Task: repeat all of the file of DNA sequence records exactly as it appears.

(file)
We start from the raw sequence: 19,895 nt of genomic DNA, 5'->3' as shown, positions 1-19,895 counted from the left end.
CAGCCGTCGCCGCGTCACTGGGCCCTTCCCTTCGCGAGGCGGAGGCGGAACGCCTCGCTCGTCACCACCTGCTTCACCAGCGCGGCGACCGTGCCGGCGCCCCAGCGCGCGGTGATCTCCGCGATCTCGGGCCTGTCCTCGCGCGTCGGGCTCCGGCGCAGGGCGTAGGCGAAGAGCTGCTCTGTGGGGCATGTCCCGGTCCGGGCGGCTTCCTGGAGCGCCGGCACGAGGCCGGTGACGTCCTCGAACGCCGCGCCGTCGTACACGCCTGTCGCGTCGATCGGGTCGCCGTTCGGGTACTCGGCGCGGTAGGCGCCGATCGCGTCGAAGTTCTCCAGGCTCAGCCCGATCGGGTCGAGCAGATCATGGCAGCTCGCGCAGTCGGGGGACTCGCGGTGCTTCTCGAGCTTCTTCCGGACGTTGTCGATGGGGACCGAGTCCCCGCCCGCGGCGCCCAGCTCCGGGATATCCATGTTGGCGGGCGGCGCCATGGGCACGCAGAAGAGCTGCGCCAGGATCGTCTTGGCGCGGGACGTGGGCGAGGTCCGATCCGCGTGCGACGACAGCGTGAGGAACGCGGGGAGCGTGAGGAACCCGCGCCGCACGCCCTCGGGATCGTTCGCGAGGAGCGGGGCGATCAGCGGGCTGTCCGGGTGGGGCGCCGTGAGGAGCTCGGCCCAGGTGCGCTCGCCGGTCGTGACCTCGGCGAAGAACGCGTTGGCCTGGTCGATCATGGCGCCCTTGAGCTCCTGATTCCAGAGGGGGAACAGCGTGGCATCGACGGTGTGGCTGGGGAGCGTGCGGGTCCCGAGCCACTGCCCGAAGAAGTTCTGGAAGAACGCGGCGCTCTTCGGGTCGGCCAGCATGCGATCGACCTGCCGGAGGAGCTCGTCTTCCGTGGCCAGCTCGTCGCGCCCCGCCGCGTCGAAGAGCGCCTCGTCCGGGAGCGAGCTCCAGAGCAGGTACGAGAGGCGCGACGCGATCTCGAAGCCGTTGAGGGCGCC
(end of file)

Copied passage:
We start from the raw sequence: 19,895 nt of genomic DNA, 5'->3' as shown, positions 1-19,895 counted from the left end.
CAGCCGTCGCCGCGTCACTGGGCCCTTCCCTTCGCGAGGCGGAGGCGGAACGCCTCGCTCGTCACCACCTGCTTCACCAGCGCGGCGACCGTGCCGGCGCCCCAGCGCGCGGTGATCTCCGCGATCTCGGGCCTGTCCTCGCGCGTCGGGCTCCGGCGCAGGGCGTAGGCGAAGAGCTGCTCTGTGGGGCATGTCCCGGTCCGGGCGGCTTCCTGGAGCGCCGGCACGAGGCCGGTGACGTCCTCGAACGCCGCGCCGTCGTACACGCCTGTCGCGTCGATCGGGTCGCCGTTCGGGTACTCGGCGCGGTAGGCGCCGATCGCGTCGAAGTTCTCCAGGCTCAGCCCGATCGGGTCGAGCAGATCATGGCAGCTCGCGCAGTCGGGGGACTCGCGGTGCTTCTCGAGCTTCTTCCGGACGTTGTCGATGGGGACCGAGTCCCCGCCCGCGGCGCCCAGCTCCGGGATATCCATGTTGGCGGGCGGCGCCATGGGCACGCAGAAGAGCTGCGCCAGGATCGTCTTGGCGCGGGACGTGGGCGAGGTCCGATCCGCGTGCGACGACAGCGTGAGGAACGCGGGGAGCGTGAGGAACCCGCGCCGCACGCCCTCGGGATCGTTCGCGAGGAGCGGGGCGATCAGCGGGCTGTCCGGGTGGGGCGCCGTGAGGAGCTCGGCCCAGGTGCGCTCGCCGGTCGTGACCTCGGCGAAGAACGCGTTGGCCTGGTCGATCATGGCGCCCTTGAGCTCCTGATTCCAGAGGGGGAACAGCGTGGCATCGACGGTGTGGCTGGGGAGCGTGCGGGTCCCGAGCCACTGCCCGAAGAAGTTCTGGAAGAACGCGGCGCTCTTCGGGTCGGCCAGCATGCGATCGACCTGCCGGAGGAGCTCGTCTTCCGTGGCCAGCTCGTCGCGCCCCGCCGCGTCGAAGAGCGCCTCGTCCGGGAGCGAGCTCCAGAGCAGGTACGAGAGGCGCGACGCGATCTCGAAGCCGTTGAGGGCGCC